One of the clearest effects of climate change is sea level rise (SLR). The scientific community expects a global average SLR of around 3-6 ft. over the next century. This could affect over 6 million American homes and put one trillion dollars of coastal US real estate at risk. A new paper, Disaster on the Horizon: The Price Effect of Sea Level Rise, by Asaf Bernstein, Matthew Gustafon, and Ryan Lewis finds that exposed properties are starting to sell at a discount.
The academics combine Zillow US residential data with the National Oceanic and Atmospheric Administration’s (NOAA’s) SLR calculator to identify each property’s exposure to SLR. They have over 1.7 million homes in their sample exposed to SLR of between 0 and 6 feet. The most exposed counties are in the gulf region, Washington state, and along the eastern seaboard (Fig. 1, c.f. paper)
Figure 1: Sea Level Exposures by County
For the purpose of their analysis, they restrict their sample to the properties most at risk – those within 0.25 miles of the coast. This allows them to analyse 460,000 sales between 2007 and 2016.
How are Property Prices Affected?
Overall, the team find that coastal properties exposed to SLR sell at a discount of 7%. Breaking the properties down by risk (most risky are those that get inundated by a small rise in sea levels), they find the following:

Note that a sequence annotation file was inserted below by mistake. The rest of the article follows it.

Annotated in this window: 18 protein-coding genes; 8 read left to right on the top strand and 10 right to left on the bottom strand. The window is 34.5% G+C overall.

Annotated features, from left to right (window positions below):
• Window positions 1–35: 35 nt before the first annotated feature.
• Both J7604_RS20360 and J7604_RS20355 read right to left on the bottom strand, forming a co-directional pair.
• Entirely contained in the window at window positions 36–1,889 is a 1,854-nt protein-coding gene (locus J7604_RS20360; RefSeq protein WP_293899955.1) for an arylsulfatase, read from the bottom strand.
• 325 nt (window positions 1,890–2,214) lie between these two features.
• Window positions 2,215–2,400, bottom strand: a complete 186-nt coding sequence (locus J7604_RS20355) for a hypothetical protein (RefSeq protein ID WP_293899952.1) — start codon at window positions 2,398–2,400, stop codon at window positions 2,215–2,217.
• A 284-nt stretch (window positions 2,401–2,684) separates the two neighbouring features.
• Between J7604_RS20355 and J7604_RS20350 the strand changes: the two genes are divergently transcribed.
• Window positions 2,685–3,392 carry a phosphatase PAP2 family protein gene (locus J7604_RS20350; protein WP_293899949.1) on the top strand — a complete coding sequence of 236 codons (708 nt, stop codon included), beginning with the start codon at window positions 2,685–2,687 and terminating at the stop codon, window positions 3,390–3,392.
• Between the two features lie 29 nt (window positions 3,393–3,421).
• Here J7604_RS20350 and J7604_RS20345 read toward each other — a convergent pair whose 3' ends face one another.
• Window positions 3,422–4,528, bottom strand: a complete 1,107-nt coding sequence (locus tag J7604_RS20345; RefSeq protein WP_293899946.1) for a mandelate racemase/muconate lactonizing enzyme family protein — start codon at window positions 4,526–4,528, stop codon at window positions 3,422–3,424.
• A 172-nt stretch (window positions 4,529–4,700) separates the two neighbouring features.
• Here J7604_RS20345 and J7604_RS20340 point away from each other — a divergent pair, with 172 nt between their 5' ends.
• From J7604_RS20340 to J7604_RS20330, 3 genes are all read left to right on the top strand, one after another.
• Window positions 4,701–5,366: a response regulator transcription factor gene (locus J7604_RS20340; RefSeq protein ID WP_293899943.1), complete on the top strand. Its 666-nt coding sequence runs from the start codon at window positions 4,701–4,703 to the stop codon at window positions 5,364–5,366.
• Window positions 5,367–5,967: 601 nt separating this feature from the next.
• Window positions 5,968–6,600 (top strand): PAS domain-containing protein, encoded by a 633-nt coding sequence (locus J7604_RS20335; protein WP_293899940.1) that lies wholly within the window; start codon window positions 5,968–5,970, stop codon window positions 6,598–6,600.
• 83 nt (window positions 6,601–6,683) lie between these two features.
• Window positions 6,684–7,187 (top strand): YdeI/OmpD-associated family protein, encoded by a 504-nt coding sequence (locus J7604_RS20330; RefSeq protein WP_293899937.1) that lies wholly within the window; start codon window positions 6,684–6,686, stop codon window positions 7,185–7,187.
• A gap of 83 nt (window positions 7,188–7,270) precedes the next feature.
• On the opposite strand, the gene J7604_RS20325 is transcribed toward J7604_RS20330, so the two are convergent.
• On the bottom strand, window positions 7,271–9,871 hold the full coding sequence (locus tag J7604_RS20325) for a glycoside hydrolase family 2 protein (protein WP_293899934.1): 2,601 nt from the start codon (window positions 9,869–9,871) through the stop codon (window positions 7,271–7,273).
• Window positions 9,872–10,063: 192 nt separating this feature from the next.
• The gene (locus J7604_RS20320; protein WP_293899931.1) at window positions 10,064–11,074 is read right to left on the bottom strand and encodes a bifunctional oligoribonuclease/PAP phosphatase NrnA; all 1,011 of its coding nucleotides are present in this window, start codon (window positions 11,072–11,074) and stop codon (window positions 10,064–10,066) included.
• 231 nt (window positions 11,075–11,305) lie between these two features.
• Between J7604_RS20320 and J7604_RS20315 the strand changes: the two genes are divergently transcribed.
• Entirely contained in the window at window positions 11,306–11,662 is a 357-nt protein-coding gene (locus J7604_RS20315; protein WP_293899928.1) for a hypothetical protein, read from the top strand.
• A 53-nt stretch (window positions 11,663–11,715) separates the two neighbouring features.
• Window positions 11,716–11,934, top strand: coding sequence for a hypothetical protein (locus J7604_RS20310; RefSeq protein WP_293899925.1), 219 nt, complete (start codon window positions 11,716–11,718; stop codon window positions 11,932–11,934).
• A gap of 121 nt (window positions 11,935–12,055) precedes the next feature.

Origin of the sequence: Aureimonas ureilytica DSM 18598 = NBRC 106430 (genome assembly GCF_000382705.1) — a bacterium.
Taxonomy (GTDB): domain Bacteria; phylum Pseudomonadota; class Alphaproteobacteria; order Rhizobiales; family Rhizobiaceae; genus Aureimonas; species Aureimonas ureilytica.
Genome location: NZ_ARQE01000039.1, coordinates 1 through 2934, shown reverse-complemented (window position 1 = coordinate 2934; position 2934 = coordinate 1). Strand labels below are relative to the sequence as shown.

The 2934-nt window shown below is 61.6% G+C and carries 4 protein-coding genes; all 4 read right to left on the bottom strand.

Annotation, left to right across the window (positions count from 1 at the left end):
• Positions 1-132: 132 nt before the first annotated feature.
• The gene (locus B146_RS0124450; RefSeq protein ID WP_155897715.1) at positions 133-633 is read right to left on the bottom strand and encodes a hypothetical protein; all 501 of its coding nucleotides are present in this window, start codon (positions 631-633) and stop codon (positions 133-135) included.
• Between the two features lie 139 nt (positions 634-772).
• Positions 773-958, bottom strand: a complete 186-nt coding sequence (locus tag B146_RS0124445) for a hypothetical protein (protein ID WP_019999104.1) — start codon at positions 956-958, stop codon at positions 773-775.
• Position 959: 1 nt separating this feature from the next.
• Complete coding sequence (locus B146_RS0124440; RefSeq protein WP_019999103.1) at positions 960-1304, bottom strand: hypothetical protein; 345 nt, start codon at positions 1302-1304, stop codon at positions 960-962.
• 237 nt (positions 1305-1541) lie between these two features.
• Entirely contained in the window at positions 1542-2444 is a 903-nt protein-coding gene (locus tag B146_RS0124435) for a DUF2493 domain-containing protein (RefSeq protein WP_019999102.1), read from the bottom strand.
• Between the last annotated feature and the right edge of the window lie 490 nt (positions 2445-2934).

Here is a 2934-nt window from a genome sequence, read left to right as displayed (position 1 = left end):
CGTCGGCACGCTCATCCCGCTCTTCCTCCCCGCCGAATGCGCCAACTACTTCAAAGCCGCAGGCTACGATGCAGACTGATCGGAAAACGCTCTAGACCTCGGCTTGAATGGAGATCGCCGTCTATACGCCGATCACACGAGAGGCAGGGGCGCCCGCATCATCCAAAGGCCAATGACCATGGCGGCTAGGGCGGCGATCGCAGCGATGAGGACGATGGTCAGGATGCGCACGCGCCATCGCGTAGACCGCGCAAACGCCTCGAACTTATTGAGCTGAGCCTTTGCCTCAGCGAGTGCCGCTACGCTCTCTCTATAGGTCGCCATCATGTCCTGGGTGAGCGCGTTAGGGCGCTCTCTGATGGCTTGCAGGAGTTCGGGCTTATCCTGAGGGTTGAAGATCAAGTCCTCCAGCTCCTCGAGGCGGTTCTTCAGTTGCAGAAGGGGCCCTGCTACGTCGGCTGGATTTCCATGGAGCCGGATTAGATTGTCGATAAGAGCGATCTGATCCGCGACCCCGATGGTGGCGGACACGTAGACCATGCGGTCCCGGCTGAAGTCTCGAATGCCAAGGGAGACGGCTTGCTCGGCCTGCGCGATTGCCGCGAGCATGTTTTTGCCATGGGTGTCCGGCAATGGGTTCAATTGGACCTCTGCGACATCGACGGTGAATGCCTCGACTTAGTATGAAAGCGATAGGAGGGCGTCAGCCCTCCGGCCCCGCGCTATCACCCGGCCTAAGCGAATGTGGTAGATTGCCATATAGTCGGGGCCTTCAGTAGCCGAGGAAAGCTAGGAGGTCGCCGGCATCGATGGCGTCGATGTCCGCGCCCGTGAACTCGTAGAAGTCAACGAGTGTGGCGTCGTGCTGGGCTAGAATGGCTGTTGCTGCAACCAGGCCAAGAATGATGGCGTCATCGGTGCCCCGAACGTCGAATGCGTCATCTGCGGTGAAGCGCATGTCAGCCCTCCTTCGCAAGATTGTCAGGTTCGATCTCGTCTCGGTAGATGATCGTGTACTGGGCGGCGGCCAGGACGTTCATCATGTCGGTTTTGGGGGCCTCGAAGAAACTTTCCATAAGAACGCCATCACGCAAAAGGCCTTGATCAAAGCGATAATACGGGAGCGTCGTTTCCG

Importantly, these properties are unlikely to be flooded for over half a century, which suggest property buyers are pricing long term risks. Supporting this view, they find that rental rates, which reflect the current state of the property, are unaffected by SLR exposure.
Does Type of Property Investor Matter?
Yes. The SLR exposure discount is greatest for markets with sophisticated buyers as proxied by non-owner-occupied properties. Exposed non-owner-occupied properties trade at a 10% discount, compared to unexposed properties. Meanwhile, exposed and unexposed owner-occupied properties trade at similar prices.
However, the team do find that climate beliefs significantly affect the SLR exposure discount in the owner-occupied segment of the market. For example, in areas with high levels of climate change worry, exposed owner-occupied properties sell at an 8.5% discount.
Is the Effect Changing Over Time?
Yes. The discount has increased significantly over time. In their sample, the discount to non-owner-occupied properties was significant from 2007-14, but saw a notable jump after 2014 from 9% to 15%. This was probably due to new data and projections on climate change emerging around that time. Despite this, they don’t find similar increases for owner-occupied properties.
Sophisticated investors are already pricing in the climate change impact on coastal properties, but it appears that less sophisticated investors are not. This suggests that there is a potential wealth loss that has not fully been appreciated. Notably, if residents in coastal regions are expecting their properties to provide them a pension – they could be in for a surprise. Policymakers will then have to judge whether to “bail” them out.